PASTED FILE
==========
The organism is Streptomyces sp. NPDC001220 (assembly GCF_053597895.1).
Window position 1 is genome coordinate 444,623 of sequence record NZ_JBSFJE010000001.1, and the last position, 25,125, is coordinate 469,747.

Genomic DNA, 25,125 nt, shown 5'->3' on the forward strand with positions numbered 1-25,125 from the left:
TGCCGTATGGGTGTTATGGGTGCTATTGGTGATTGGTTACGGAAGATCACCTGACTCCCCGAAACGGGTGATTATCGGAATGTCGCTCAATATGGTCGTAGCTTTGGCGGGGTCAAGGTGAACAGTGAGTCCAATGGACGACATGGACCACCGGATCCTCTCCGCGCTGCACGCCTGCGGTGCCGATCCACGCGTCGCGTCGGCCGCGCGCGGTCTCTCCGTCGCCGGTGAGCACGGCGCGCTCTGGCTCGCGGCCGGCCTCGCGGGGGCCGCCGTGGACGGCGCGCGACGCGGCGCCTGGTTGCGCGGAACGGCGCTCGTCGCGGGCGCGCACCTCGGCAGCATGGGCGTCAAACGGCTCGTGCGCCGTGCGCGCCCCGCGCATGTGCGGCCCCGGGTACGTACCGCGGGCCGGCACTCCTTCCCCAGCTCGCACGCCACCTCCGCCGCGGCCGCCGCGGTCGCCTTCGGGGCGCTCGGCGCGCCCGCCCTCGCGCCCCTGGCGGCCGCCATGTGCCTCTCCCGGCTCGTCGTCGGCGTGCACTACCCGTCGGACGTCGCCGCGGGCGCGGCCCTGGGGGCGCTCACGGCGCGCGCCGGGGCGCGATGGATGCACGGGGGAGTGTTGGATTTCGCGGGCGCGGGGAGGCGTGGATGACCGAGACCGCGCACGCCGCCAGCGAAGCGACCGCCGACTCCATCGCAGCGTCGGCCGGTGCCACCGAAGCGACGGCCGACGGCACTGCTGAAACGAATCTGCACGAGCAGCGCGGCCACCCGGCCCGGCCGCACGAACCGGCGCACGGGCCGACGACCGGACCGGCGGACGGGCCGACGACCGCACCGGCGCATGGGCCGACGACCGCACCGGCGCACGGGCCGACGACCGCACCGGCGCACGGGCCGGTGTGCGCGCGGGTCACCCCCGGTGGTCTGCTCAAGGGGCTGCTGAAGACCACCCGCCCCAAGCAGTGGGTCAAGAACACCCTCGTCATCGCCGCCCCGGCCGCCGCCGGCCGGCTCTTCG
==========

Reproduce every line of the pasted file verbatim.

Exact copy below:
The organism is Streptomyces sp. NPDC001220 (assembly GCF_053597895.1).
Window position 1 is genome coordinate 444,623 of sequence record NZ_JBSFJE010000001.1, and the last position, 25,125, is coordinate 469,747.

Genomic DNA, 25,125 nt, shown 5'->3' on the forward strand with positions numbered 1-25,125 from the left:
TGCCGTATGGGTGTTATGGGTGCTATTGGTGATTGGTTACGGAAGATCACCTGACTCCCCGAAACGGGTGATTATCGGAATGTCGCTCAATATGGTCGTAGCTTTGGCGGGGTCAAGGTGAACAGTGAGTCCAATGGACGACATGGACCACCGGATCCTCTCCGCGCTGCACGCCTGCGGTGCCGATCCACGCGTCGCGTCGGCCGCGCGCGGTCTCTCCGTCGCCGGTGAGCACGGCGCGCTCTGGCTCGCGGCCGGCCTCGCGGGGGCCGCCGTGGACGGCGCGCGACGCGGCGCCTGGTTGCGCGGAACGGCGCTCGTCGCGGGCGCGCACCTCGGCAGCATGGGCGTCAAACGGCTCGTGCGCCGTGCGCGCCCCGCGCATGTGCGGCCCCGGGTACGTACCGCGGGCCGGCACTCCTTCCCCAGCTCGCACGCCACCTCCGCCGCGGCCGCCGCGGTCGCCTTCGGGGCGCTCGGCGCGCCCGCCCTCGCGCCCCTGGCGGCCGCCATGTGCCTCTCCCGGCTCGTCGTCGGCGTGCACTACCCGTCGGACGTCGCCGCGGGCGCGGCCCTGGGGGCGCTCACGGCGCGCGCCGGGGCGCGATGGATGCACGGGGGAGTGTTGGATTTCGCGGGCGCGGGGAGGCGTGGATGACCGAGACCGCGCACGCCGCCAGCGAAGCGACCGCCGACTCCATCGCAGCGTCGGCCGGTGCCACCGAAGCGACGGCCGACGGCACTGCTGAAACGAATCTGCACGAGCAGCGCGGCCACCCGGCCCGGCCGCACGAACCGGCGCACGGGCCGACGACCGGACCGGCGGACGGGCCGACGACCGCACCGGCGCATGGGCCGACGACCGCACCGGCGCACGGGCCGACGACCGCACCGGCGCACGGGCCGGTGTGCGCGCGGGTCACCCCCGGTGGTCTGCTCAAGGGGCTGCTGAAGACCACCCGCCCCAAGCAGTGGGTCAAGAACACCCTCGTCATCGCCGCCCCGGCCGCCGCCGGCCGGCTCTTCG